As world leaders convene in Pittsburgh for the G20 summit Thursday and Friday, the shadow of the global financial crisis looms over the proceedings. Discussion is certain to revolve around new measures to prevent a future meltdown. Accordingly, pundits offer suggestions on what should and should not be among the participants' main concerns. 
  • Increase World Trade  Fearing the worst, famed British Econ professor Simon J Evenett, calls upon the G20 nations to halt the "trade-distorting" protectionist measures that have been in place since last November. Citing negative effects, including harming trade partners and sectors of members' own economies, Evenett advises that the G20 cancel these measures and implement periodic reviews to ensure they do not return. Christopher Swann of Reuters argues that the summit is more likely to benefit world trade: "Self-interest is providing a strong tailwind behind the current talks," he writes, especially among nations with high export rates like China and Germany. Swann predicts that such nations will actually be eager to expand trade to make up the for the shortfall of consumer purchasing during and following the recession. Over at the Cato Institute, Daniel J. Ikenson and Alec van Gelder  also hope that the G20 members seize the opportunity to further cement the achievements of neoliberal economics: "The only real stimulus the global economy needs is to continue the reforms that have guided the past 30 years of unprecedented global expansion: reduce trade barriers and remove the regulations and administrative burdens that prevent people from maximizing their potential in the global economy."
  • Forget Rebalancing Growth Reacting to an article in the Wall Street Journal, former IMF Chief Economist and current MIT Professor Simon Johnson angrily denounces the U.S. proposal for sustainable and balanced global economic growth as "pointless rhetoric." He concedes that "big current account imbalances are not a good thing and should be on some list of problems to address." However, he believes the G20 should work to achieve higher-priority goals, including "much tougher financial regulation, substantially raising capital standards, workable cross-border rules for handling failed banks, a timetable for downsizing our biggest banks, how credit rating agencies are paid, and reforming – top to bottom – financial sector compensation." Economist's View blogger Tim Duy mostly agrees, except when it comes to stabilizing currency: "As an aside, the intervention to support the Dollar was also the key event that allowed the US recession to evolve in the pattern envisions by domestic-focused economists, as opposed to those seeped in the traditions of international finance."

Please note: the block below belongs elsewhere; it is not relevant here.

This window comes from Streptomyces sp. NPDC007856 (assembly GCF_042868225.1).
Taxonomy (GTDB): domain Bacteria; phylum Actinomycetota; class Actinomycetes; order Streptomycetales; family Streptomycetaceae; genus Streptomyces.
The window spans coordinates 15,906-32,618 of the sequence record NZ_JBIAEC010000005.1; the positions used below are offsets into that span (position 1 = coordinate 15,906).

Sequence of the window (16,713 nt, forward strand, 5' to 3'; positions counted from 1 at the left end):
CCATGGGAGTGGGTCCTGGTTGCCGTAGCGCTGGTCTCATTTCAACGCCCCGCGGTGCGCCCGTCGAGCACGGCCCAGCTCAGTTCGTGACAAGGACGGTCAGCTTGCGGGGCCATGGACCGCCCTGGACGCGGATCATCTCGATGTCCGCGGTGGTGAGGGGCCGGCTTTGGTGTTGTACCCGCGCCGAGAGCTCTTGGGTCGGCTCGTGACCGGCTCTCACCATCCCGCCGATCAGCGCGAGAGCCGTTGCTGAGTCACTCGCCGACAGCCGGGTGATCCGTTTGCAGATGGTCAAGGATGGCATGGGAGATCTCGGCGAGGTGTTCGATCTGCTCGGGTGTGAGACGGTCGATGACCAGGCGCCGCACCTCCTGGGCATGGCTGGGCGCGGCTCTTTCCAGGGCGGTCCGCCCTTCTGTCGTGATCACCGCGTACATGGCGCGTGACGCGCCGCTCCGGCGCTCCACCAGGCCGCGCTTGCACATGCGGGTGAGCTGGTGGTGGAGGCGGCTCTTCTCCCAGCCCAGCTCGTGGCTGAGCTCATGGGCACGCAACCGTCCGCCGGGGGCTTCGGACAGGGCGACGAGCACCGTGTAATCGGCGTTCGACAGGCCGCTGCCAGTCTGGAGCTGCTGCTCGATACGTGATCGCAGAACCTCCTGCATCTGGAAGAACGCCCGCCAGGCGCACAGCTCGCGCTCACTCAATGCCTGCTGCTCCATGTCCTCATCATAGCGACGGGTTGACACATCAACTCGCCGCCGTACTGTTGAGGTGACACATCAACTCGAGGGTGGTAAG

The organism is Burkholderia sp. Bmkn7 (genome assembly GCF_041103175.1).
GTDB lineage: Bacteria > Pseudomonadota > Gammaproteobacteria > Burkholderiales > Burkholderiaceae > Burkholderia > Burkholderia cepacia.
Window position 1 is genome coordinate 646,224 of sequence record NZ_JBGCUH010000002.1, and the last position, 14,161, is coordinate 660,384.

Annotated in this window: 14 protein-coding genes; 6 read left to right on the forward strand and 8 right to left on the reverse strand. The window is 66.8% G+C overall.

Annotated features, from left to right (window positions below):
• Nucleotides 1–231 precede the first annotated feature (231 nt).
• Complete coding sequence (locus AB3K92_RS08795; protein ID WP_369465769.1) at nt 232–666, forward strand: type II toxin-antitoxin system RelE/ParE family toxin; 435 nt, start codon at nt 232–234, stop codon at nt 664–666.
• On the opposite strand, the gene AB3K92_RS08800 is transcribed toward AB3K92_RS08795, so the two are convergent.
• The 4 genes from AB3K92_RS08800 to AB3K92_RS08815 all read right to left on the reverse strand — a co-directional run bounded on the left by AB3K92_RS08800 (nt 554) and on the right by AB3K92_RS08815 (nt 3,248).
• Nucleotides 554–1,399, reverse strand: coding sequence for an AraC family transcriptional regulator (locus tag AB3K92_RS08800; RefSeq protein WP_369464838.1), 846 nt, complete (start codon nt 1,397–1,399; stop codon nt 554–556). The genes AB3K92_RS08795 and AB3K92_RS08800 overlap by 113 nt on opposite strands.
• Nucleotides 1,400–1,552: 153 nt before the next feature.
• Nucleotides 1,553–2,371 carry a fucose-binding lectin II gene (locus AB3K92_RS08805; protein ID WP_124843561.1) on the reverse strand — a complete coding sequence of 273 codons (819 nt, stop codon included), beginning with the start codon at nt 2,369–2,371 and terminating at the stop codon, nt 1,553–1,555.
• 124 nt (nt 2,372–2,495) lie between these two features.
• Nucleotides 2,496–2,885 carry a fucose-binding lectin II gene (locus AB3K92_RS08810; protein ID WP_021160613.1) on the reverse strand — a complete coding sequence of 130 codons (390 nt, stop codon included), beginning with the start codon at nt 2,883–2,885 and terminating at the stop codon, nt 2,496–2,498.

• Reform Wall Street advises Steven Hill in his Guardian commentary. As the epicenter of the global financial crisis. the American financial industry is an understandable concern of the G20. Hill accuses the Obama administration of "dragging its feet" on popular ideas already in effect in Europe, including capping executive pay and linking banker pay to long-term performance. Informed Comment's Juan Cole is on the same page, but blames the U.S. Senate for the shortfall: "[Obama] would have wanted to be a leader in reforming the global finance system away from barricuda laissez-faire and ever more unequal distribution of national incomes. Regulatory reform could have come from several directions, but, again, the Senate could and should have been one of them. It hasn't been."
  • Nothing Really Matters contends a resigned Michael Goldfarb. The long-time British journalist recalls his conversation with two young financial agents before the last G20 summit, finding himself agreeing with their contention that any summit resolutions will ultimately amount to little in the face of much more powerful corporate interests. He concludes that modern political summits are fatally flawed: "Locally elected politicians who can be thrown out of office at any time have no hope of solving global problems that have arisen outside the framework of politically stable societies. These shows of authority — for that is all modern summitry is — have grown so hollow that they fool very few people into thinking that they can be effective." Fortune's Stanley Bing doesn't expect much either, but he offers a hilarious guide to understanding the G20.